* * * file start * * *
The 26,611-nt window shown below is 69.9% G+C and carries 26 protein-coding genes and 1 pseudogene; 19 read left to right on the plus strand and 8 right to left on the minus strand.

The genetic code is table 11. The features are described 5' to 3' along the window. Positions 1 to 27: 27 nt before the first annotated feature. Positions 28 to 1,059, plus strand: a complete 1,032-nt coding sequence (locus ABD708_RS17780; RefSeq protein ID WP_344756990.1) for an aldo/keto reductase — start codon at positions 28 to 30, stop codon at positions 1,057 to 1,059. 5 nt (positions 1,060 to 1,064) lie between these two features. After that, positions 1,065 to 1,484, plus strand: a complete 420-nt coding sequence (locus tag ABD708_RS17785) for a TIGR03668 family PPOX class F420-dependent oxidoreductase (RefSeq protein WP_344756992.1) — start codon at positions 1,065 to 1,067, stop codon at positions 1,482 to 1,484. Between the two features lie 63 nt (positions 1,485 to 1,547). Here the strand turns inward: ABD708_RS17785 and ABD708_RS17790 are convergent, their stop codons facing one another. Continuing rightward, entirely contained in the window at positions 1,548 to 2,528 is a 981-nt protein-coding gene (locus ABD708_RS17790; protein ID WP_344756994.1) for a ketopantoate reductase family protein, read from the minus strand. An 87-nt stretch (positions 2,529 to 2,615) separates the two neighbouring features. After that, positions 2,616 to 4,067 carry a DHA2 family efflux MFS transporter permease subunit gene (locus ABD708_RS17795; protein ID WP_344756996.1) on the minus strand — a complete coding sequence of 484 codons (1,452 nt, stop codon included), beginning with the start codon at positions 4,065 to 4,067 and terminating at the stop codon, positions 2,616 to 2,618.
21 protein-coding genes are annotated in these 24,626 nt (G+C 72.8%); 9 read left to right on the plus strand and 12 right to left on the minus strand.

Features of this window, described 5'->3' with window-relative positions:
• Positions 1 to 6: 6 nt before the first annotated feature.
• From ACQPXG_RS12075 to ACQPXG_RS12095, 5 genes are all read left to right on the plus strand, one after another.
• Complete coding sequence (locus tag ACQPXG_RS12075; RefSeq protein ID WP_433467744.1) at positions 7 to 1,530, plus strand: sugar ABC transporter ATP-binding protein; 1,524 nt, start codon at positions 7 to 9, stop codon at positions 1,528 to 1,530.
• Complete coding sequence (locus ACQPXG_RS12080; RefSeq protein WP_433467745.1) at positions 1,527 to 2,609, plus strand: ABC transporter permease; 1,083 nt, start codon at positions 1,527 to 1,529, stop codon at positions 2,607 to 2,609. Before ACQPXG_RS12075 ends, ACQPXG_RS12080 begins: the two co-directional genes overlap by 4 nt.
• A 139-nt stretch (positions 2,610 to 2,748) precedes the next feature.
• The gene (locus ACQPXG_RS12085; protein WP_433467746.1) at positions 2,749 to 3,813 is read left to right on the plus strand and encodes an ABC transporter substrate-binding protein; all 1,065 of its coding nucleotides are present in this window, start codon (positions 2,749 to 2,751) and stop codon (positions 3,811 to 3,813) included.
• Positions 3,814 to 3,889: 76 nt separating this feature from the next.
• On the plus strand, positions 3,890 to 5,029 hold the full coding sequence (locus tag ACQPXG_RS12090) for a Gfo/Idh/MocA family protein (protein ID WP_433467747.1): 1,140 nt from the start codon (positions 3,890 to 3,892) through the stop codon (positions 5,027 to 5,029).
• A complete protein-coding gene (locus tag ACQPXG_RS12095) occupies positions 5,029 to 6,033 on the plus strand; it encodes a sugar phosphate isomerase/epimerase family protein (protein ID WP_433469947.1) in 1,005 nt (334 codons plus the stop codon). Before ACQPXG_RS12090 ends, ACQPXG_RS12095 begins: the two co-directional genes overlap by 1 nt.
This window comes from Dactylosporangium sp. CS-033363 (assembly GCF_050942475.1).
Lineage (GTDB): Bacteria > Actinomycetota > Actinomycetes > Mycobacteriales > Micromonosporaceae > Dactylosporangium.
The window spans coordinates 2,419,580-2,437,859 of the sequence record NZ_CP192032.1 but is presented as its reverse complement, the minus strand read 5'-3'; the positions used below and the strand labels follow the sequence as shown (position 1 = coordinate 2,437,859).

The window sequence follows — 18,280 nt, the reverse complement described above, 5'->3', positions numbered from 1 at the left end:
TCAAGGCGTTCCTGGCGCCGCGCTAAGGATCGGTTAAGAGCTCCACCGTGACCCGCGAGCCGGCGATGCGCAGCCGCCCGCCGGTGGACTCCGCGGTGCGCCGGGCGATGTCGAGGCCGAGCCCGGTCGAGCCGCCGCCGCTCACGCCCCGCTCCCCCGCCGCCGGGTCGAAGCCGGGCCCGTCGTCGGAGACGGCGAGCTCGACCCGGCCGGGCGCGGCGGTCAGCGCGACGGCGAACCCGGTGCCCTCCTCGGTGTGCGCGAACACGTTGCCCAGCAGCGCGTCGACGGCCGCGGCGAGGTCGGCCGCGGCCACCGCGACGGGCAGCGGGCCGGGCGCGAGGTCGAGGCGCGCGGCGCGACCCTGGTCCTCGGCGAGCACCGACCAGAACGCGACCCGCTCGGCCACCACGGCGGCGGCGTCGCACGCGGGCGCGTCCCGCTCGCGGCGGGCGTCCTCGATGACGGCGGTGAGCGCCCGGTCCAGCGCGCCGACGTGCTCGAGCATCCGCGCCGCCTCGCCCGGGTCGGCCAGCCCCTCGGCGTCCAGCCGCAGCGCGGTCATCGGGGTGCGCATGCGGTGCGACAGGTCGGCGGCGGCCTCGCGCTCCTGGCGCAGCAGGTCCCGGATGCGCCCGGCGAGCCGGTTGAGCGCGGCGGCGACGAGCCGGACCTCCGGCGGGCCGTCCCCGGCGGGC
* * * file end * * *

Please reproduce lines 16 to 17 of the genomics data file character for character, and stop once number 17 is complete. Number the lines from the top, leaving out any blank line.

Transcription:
The window spans coordinates 2,419,580-2,437,859 of the sequence record NZ_CP192032.1 but is presented as its reverse complement, the minus strand read 5'-3'; the positions used below and the strand labels follow the sequence as shown (position 1 = coordinate 2,437,859).

The window sequence follows — 18,280 nt, the reverse complement described above, 5'->3', positions numbered from 1 at the left end: